Arab humor


From The Wall Street Journal:

In the end, what mars the Arab-American Comedy Festival is the danger to your health: The laughs come so thick and fast that there’s no chance to breathe for minutes at a time. One shows up wondering, will it be an extended political rant? Will there be too much phoney applause for bad jokes, endless ethnic boosterism or straining for sympathy, a long bemoaning of injustices, all dressed up as humor? Not a bit of it. Instead, the audience gets a splendid, merciless anatomy of the Arab-American experience, so unsparingly self-critical that it goes beyond the politically incorrect to a species of comedy that often shucks off all conventions and nears pure anarchy.

This is a particularly notable achievement considering the political freight the festival implicitly carries. Last week’s was the sixth annual event: seven shows in five nights — this time at Comix, a comedy club in Manhattan. The producers had dreamed up the idea in response to post-9/11 pressures on the Arab-American community. "In 2003," says Dean Obeidallah, the co-founder, a 30-something from New Jersey of Italian-Arab parents, "you couldn’t mention the Arab thing until the last minute or the venue wouldn’t book you — now they’re all delighted to have us. But, of course, attitudes have changed so much in the interim. These days, people are more terrified of sneezing Mexicans than Arabs."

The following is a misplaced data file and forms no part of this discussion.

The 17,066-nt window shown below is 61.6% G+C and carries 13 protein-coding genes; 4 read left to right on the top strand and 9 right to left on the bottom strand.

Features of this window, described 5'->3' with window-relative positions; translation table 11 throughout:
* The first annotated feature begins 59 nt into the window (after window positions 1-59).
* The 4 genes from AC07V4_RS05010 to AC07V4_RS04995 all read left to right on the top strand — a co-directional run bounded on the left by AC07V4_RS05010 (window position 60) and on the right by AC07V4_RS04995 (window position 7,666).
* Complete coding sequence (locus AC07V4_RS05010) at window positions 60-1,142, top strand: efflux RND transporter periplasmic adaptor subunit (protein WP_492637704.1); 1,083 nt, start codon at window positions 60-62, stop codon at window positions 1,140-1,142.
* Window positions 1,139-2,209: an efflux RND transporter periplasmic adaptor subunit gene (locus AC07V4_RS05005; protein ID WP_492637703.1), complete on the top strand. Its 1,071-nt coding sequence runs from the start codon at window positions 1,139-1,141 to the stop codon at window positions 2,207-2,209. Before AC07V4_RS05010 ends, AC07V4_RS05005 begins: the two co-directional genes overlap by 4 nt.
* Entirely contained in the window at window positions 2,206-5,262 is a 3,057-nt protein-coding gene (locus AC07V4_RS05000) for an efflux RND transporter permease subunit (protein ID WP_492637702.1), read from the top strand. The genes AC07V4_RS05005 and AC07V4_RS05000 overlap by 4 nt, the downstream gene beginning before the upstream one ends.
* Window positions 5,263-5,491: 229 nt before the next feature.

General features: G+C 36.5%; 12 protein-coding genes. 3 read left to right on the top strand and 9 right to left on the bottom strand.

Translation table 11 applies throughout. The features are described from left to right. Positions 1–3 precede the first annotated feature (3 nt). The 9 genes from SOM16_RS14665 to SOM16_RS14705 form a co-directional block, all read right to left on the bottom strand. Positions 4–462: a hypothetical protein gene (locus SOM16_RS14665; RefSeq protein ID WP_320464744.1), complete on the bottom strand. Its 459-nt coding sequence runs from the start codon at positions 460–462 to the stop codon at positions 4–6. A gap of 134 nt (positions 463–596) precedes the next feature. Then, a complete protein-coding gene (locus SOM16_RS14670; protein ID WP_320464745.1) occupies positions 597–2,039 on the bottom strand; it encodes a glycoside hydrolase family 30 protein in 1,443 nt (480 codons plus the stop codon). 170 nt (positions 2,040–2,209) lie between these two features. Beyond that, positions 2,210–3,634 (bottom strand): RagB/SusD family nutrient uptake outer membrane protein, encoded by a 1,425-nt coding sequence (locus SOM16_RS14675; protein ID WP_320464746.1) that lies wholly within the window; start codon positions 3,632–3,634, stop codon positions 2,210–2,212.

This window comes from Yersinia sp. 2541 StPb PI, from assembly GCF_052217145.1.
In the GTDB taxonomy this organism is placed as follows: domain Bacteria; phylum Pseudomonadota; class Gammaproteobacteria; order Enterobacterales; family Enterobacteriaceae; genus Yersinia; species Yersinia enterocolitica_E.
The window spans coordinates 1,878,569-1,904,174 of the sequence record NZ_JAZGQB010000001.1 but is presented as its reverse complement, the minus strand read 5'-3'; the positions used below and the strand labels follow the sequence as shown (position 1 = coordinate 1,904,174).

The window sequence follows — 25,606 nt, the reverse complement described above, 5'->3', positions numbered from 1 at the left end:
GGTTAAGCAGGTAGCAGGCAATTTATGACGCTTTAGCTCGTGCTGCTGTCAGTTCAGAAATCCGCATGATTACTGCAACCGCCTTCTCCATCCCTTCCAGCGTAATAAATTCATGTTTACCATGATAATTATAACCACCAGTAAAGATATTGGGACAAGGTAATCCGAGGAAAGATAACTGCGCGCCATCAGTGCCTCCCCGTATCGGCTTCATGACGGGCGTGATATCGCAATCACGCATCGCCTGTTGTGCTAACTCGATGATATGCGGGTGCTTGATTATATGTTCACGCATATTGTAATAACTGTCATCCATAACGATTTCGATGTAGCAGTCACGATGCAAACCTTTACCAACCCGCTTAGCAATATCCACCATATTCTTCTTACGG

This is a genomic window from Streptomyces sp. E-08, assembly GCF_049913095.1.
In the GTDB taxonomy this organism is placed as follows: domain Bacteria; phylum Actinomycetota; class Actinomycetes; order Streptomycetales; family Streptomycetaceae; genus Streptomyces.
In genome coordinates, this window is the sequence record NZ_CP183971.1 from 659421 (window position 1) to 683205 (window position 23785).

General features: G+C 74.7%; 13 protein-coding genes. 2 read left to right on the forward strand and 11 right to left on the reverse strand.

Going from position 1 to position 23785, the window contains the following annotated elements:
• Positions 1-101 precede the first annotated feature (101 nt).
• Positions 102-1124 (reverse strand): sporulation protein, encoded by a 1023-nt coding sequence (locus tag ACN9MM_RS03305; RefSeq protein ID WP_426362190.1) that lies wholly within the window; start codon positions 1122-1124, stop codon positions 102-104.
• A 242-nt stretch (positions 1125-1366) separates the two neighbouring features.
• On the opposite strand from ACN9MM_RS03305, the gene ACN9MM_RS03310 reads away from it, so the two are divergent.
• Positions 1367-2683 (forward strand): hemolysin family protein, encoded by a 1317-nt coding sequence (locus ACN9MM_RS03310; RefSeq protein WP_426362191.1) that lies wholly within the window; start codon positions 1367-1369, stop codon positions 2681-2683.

If Mr. Obeidallah, an affable Ken-doll look-alike and the festival’s MC, sounds a mite provocative, he pales in comparison to female co-founder and fellow stand-up comedian Maysoon Zayid. Also from New Jersey, Ms. Maysoon has cerebral palsy and grinds out her remarks through gnashing jaws. "I found my husband in Gaza — the best place for me. They have nowhere to run." Both producers have numerous major showbiz credits to their name — Mr. Obeidallah starred in Comedy Central’s "Axis of Evil" show and took it all over the Middle East. Ms. Zayid has appeared in several movies — as have many of the 50 or so performers. The third producer, Walid Zouaiter, of Lebanese extraction, came on in the second year and has just acted in a George Clooney film.

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